The standard ADH activity measurement was made spectrophotometrically at the optimal pH by following either the reduction of NADP (in 50 mM Gly-NaOH buffer; pH 10.5) or the oxidation of NADPH (in 0.1 M sodium phosphate buffer; pH 7.5) at 340 nm at 60°C. The enzyme exhibited a strong preference for NADP(H) and broad substrate specificity (Table 1). The highest oxidation rates were found with pentoses d-arabinose (2.0 U mg−1) and d-xylose (2.46 U mg−1), and the highest reduction rates were found with dimethylglyoxal (5.9 U mg−1) and pyruvaldehyde (2.2 U mg−1). The enzyme did not reduce sugars which were good substrates for the oxidation reaction. The kinetic parameters of TsAdh319 determined for the preferred substrates are shown in Table 2. The enantioselectivity of the enzyme was estimated by measuring the conversion rates of 2-butanol enantiomers. TsAdh319 showed an evident preference, >2-fold, for (S)-2-butanol over (RS)-2-butanol. The enzyme stereoselectivity is confirmed by the preferred oxidation of d-arabinose over l-arabinose (Table 1). The fact that TsAdh319 is metal independent was supported by the absence of a significant effect of TsAdh319 preincubation with 10 mM Me2+ for 30 min before measuring the activity in the presence of 1 mM Me2+ or EDTA (Table 3). TsAdh319 also exhibited a halophilic property, so the enzyme activity increased in the presence of NaCl and KCl and the activation was maintained even at concentration of 4 M and 3 M, respectively (Table 3).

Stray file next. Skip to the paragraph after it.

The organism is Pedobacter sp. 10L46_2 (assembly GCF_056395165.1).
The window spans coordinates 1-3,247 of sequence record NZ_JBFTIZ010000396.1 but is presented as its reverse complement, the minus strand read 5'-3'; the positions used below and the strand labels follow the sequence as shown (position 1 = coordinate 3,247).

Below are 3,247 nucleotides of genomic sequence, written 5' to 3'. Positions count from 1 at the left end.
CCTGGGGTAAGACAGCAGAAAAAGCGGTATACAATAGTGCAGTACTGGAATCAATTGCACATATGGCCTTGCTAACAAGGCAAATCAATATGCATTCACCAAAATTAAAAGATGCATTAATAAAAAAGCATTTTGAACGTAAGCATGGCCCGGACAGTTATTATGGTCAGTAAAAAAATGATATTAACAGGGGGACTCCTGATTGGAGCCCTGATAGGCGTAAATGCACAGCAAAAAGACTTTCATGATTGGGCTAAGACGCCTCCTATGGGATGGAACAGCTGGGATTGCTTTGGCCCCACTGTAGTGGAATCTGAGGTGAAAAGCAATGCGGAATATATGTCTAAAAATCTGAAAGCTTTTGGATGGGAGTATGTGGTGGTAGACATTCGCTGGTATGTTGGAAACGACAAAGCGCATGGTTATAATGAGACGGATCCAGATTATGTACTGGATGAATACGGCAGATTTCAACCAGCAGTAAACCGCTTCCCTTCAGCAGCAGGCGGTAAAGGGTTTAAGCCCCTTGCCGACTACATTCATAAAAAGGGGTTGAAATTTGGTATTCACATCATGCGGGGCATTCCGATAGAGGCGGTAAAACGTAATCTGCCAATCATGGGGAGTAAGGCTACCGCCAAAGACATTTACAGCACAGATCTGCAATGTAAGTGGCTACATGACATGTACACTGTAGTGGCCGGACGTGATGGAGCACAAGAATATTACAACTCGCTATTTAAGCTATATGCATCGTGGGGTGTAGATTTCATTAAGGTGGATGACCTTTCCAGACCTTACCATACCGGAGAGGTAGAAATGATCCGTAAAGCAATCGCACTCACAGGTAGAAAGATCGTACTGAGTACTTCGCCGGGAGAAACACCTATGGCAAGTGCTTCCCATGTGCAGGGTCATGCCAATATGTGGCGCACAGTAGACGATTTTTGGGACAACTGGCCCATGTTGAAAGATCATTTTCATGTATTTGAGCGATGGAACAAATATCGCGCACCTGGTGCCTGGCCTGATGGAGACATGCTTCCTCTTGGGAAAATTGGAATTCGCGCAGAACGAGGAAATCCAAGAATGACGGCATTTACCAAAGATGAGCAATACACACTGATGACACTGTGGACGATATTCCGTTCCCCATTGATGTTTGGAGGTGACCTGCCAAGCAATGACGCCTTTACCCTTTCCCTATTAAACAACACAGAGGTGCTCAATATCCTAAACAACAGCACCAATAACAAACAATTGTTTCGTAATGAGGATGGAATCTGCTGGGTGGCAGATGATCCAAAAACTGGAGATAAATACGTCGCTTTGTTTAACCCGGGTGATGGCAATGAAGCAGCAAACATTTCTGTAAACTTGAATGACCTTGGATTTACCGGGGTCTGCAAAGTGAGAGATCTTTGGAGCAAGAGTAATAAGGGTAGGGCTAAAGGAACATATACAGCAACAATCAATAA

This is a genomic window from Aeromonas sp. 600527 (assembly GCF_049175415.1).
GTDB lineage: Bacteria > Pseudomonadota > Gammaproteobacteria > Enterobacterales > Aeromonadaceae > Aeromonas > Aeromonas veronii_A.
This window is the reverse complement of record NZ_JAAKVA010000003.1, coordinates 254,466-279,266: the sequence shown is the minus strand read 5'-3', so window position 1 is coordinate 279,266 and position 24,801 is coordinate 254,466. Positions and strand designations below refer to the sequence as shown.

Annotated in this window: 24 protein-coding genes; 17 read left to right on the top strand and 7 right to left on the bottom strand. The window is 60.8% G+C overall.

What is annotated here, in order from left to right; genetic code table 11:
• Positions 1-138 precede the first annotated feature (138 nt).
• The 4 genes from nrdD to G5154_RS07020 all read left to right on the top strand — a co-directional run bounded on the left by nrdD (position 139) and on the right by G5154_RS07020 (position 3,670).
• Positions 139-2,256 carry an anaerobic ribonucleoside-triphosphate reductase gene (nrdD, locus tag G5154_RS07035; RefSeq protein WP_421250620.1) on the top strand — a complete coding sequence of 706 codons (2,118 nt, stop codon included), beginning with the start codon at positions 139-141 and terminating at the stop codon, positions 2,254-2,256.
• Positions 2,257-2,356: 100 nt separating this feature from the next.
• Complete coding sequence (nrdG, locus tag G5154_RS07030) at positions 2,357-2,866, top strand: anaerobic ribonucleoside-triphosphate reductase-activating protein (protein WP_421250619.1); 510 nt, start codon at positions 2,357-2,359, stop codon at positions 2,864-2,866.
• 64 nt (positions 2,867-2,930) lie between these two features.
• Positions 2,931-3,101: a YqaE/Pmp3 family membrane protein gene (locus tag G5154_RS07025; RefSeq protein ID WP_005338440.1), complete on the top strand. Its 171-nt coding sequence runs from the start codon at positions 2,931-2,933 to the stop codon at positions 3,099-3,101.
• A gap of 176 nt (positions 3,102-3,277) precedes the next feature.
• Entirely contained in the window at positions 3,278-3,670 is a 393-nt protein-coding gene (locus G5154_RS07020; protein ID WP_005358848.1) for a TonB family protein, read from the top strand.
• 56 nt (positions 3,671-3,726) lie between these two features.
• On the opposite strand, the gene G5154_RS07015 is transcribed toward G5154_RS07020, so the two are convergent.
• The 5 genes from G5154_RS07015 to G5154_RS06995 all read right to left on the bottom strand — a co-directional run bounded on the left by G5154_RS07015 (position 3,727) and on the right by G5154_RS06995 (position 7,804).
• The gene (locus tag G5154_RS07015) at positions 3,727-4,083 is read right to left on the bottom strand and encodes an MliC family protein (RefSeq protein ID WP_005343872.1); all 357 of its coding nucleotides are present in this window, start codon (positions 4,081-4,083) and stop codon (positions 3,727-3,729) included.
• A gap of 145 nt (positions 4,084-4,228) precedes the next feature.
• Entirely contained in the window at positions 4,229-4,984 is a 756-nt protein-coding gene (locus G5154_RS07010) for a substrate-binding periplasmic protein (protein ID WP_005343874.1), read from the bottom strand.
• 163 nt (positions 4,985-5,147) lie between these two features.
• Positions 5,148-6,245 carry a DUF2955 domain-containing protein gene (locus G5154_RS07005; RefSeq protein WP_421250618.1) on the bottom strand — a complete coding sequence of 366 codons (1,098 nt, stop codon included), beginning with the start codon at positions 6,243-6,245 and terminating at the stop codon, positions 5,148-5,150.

The most essential distinctions of TsAdh319 are the thermophilicity and high thermostability of the enzyme. The optimum temperature for the 2-propanol oxidation catalyzed by TsAdh319 was not achieved. The initial reaction rate of oxidation increased up to 100°C (Fig. 1). The Arrhenius plot is a straight line, typical of a single rate-limited thermally activated process, but there is no obvious transition point due to the temperature-dependent conformational changes of the protein molecule. The activation energy for the oxidation of 2-propanol was estimated at 84.0 ± 5.8 kJ·mol−1. The thermostability of TsAdh319 was calculated from residual TsAdh319 activity after preincubation of 0.4 mg/ml enzyme solution in 50 mM Tris-HCl buffer (pH 7.5) containing 200 mM NaCl at 70, 80, 90, or 100°C. The preincubation at 70°C or 80°C for 1.5 h did not cause a decrease in the TsAdh319 activity, but provoked slight activation. The residual TsAdh319 activities began to decrease after 2 h of preincubation at 70°C or 80°C and were 10% and 15% down from the control, respectively. The determined half-life values of TsAdh319 were 2 h at 90°C and 1 h at 100°C.